In addition to species protection, sportsmen are integral to habitat conservation. Wildlife management efforts and advocacy, funded and fueled by sportsmen, have conserved millions of acres of land, thereby providing vital habitat for both game and nongame wildlife.

For instance, sales of Federal Duck Stamps, most typically purchased by sportsmen, have provided revenue for the purchase or lease of over 5.2 million acres of waterfowl habitat in the U.S. (USFWS 2007a). Much of these lands are now protected in the U.S. Fish and Wildlife Service’s National Wildlife Refuge System.

Sportsmen’s organizations also have protected millions of acres of habitat in the non-profit sector. Ducks Unlimited has conserved 11.9 million acres of waterfowl habitat throughout North America (Ducks Unlimited 2007). The National Wild Turkey Federation, using cooperative arrangements, has helped conserve 11.3 million acres of wildlife habitat (NWTF 2006). The Rocky Mountain Elk Foundation has protected 1,000 square miles of elk habitat (RMEF 2007).

Also, SCI has funded and managed many programs dedicated to wildlife conservation, such as work with private landowners in Alaska to provide enough suitable grazing habitat for moose to ensure the viability of the moose population.

Hunting has had major economic impacts on the U. S. economy, as well. The National Survey of Fishing, Hunting and Wildlife- Associated Recreation indicates that hunters spend at least $22.7 billion on hunting each year (USFWS/US Census 2007). It is estimated that hunters support 593,000 jobs (Southwick Associates 2007). Annually, expenditures related to hunting produce $5.0 billion in Federal tax revenue and $4.2 billion in state and local tax revenue (Southwick Associates 2007).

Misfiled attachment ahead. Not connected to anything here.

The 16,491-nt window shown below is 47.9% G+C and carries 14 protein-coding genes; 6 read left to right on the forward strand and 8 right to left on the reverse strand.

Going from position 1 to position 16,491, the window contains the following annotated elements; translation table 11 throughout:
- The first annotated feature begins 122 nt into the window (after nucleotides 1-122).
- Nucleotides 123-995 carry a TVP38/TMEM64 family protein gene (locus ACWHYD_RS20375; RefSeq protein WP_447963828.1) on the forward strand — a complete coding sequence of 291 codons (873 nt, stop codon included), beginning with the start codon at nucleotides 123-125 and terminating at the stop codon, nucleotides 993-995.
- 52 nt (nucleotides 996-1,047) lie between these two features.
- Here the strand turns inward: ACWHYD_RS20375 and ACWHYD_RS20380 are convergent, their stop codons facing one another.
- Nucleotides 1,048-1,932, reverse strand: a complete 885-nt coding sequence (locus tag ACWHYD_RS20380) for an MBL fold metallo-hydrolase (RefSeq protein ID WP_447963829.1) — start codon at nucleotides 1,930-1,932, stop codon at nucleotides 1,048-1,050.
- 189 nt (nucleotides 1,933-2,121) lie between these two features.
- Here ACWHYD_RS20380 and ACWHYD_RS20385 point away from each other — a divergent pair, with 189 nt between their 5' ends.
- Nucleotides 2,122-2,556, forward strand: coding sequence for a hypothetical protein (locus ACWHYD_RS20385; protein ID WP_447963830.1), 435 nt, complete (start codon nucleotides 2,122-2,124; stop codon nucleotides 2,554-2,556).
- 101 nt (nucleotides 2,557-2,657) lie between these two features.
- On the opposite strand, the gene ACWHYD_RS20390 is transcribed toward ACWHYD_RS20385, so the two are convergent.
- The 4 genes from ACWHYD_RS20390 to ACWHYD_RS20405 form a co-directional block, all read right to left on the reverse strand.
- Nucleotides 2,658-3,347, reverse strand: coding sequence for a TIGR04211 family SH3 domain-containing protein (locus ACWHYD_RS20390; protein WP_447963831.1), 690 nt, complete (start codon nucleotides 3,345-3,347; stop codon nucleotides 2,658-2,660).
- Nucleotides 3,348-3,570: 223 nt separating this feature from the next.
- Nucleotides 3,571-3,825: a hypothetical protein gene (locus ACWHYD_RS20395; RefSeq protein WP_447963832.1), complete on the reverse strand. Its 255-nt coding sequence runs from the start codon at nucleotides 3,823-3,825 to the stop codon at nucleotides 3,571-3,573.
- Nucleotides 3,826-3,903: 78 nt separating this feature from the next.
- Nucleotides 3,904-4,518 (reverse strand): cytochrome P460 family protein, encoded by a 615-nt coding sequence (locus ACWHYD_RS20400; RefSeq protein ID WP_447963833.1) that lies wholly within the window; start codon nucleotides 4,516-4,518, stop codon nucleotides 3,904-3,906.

Very few Americans are actively anti-hunting or hold an animal rights philosophy, as most of them hold a middle- ground viewpoint regarding the use and welfare of animals.

The Future of Hunting and the Shooting Sports 185

Attitudes toward hunting involve attitudes toward animal welfare and animal rights. As typically defined, animal welfare allows the use of animals, as long as the animals are treated humanely and with respect, but animal rights dictates absolutely no use of animals.

While very few Americans support animal rights, many of them support animal welfare. Indeed, Americans fall in the middle between no use of animals at all and complete animal utilization with no constraints. Figure 8.16 shows the results of a national study that examined animal welfare issues.

This study found that 18% of Americans agree that animals have rights like humans and should not be used in any way and, on the other side, 30% agree that animals are here for human use and can be utilized regardless of the animal’s welfare or rights. Both of these have much lower levels of agreement among Americans than does the middle ground—that animals can be used by humans as long as the animal does not experience undue pain and suffering (85% agree with this) (RM 2006b).

Another study suggests that only 3% of Americans actually live by an animal rights philosophy, meaning that they do not eat animal products and as consumers they purchase no animal products at all—including clothing (RM 1996).